Chambers 20th Century Dictionary

  1. Tiger

    tī′gėr, n. a fierce and rapacious feline quadruped, nearly as large as a lion: the jaguar: a servant in livery who rides with his master: a swaggering bully, a low ruffian: (U.S.) one more cheer after a round of cheers: a tiger-beetle:—fem. Tī′gress.—ns. Ti′ger-bee′tle, a cicindela; Tī′ger-cat, a wild-cat: the margay, ocelot, and serval; Tī′ger-flow′er, a Mexican plant cultivated in flower-gardens for its streaked flowers.—adjs. Tī′ger-foot′ed (Shak.), hastening to devour, fierce and rapacious; Tī′gerish, like a tiger in disposition.—ns. Tī′gerism; Tī′ger-lil′y, a species of lily with spotted flowers; Tī′ger-moth, any one of the Arctiidæ, whose larvæ are called woolly bears; Tī′ger-wolf, a name given to the spotted hyena and to the Thylacine.—adj. Tī′grine, like a tiger. [Fr. tigre—L. tigris—Gr. tigris—Zend. tighri, an arrow, whence the river Tigris.]

Editors Contribution

  1. tiger

    A type of feline animal created and produced in various species.

    Some countries around the world have a tiger that lives in their natural habitat, others keep and care for them in a zoo.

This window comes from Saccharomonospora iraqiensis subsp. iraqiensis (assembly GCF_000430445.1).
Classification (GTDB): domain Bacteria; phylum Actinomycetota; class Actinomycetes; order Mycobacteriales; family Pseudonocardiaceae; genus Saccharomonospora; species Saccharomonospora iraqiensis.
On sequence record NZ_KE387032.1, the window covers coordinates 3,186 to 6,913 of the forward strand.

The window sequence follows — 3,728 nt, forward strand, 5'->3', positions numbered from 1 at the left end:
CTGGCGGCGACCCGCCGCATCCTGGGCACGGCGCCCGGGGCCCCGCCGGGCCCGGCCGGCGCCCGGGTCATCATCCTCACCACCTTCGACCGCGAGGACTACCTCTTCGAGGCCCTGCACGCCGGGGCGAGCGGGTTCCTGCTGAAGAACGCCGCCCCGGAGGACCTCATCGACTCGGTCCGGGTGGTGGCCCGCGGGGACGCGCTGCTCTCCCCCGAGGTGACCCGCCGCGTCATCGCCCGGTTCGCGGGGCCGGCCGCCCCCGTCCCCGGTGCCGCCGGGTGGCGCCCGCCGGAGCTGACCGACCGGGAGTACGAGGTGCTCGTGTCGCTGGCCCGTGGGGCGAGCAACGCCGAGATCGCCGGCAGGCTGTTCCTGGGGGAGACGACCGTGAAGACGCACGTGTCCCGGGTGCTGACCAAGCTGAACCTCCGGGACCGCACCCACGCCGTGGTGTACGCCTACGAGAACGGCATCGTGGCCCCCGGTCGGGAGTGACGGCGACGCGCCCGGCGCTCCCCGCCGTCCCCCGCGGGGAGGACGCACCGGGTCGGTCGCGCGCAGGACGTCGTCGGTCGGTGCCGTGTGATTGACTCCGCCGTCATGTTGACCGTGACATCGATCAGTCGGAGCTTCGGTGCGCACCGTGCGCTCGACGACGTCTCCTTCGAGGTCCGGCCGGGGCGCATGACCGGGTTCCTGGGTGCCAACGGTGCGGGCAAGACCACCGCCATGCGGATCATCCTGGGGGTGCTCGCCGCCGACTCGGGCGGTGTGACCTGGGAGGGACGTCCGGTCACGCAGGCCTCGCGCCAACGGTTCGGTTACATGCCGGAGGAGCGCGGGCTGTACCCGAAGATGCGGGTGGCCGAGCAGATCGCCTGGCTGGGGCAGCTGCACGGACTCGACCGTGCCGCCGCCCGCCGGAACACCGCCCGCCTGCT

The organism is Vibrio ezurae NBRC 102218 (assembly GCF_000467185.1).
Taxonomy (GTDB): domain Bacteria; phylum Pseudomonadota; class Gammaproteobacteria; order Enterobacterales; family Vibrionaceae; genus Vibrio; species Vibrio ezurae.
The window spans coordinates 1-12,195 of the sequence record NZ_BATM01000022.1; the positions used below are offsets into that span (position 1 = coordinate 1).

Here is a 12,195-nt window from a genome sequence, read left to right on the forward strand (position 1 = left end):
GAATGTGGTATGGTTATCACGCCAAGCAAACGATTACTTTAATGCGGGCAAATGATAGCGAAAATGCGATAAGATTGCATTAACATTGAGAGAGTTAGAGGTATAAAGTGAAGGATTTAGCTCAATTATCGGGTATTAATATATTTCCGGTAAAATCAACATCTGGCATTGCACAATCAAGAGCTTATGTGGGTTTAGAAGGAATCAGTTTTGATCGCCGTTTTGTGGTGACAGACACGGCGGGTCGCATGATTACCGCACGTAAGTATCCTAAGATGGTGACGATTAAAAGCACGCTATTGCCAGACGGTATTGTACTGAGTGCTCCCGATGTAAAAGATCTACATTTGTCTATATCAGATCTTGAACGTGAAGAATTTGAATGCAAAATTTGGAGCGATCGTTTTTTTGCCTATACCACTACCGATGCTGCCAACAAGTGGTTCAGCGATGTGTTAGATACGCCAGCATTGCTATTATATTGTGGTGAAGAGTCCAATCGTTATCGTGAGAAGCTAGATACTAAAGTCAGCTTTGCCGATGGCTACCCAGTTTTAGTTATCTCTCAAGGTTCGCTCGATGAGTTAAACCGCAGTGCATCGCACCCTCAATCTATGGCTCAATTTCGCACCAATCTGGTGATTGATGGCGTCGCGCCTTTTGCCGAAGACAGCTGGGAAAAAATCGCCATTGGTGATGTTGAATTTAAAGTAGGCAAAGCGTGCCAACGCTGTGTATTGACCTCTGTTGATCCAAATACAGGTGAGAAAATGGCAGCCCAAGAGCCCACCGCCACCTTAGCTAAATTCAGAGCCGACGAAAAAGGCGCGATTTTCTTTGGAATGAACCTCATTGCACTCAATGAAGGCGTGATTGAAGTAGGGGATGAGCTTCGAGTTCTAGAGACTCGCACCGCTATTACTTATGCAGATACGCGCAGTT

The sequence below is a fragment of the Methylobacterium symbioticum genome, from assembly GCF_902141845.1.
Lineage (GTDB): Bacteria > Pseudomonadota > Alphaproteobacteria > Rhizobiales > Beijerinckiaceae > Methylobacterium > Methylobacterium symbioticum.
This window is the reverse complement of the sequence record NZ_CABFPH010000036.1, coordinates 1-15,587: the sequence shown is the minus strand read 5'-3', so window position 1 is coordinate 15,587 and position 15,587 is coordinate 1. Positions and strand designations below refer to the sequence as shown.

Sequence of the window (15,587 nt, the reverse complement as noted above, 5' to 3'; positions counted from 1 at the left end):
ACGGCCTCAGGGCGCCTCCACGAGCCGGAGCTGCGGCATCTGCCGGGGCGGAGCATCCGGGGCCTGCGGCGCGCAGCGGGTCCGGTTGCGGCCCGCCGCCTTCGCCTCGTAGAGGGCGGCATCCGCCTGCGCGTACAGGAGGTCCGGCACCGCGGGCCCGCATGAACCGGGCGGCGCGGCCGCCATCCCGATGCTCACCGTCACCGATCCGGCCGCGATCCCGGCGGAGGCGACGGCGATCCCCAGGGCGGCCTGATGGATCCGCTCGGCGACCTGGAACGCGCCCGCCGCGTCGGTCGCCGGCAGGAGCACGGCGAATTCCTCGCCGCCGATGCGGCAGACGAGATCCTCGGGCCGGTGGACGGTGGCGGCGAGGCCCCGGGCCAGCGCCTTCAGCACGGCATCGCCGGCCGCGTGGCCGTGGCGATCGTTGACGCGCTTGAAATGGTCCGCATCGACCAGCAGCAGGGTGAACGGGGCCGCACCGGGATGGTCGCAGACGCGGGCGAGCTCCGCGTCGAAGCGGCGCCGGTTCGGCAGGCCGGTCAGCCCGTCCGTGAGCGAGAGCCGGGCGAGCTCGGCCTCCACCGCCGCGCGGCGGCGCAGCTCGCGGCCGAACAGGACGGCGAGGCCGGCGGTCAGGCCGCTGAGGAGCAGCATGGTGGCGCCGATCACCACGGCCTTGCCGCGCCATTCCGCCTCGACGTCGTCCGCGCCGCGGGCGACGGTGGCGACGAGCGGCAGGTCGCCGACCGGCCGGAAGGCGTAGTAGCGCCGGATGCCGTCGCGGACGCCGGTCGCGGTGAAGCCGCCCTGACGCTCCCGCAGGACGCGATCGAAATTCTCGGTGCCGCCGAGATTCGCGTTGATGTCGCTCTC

Submitted by MaryC on January 12, 2017  

Suggested Resources

  1. tiger

    The tiger symbol -- In this Symbols.com article you will learn about the meaning of the tiger symbol and its characteristic.

  2. tiger

    Song lyrics by tiger -- Explore a large variety of song lyrics performed by tiger on the Lyrics.com website.

British National Corpus

  1. Nouns Frequency

    Rank popularity for the word 'tiger' in Nouns Frequency: #2517

How to pronounce tiger?

  1. Alex
    US English

How to say tiger in sign language?

  1. tiger


  1. Chaldean Numerology

    The numerical value of tiger in Chaldean Numerology is: 6

  2. Pythagorean Numerology

    The numerical value of tiger in Pythagorean Numerology is: 5

Examples of tiger in a Sentence

  1. Mao Tse-tung:

    In waking a tiger, use a long stick.

  2. Charles Howell III:

    Where Tiger used to be the motivating factor.

  3. Thomas Donaldson:

    That's a no brainer, you've got a tiger by the tail there.

  4. Randy James:

    I used to tell bullies I was mauled by a tiger at the zoo.

  5. Proverb:

    Even a sheep with the skin of a tiger is afraid of the wolf.

Images & Illustrations of tiger

  1. tigertigertigertigertiger

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Translations for tiger

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"tiger." Definitions.net. STANDS4 LLC, 2020. Web. 25 Jan. 2020. <https://www.definitions.net/definition/tiger>.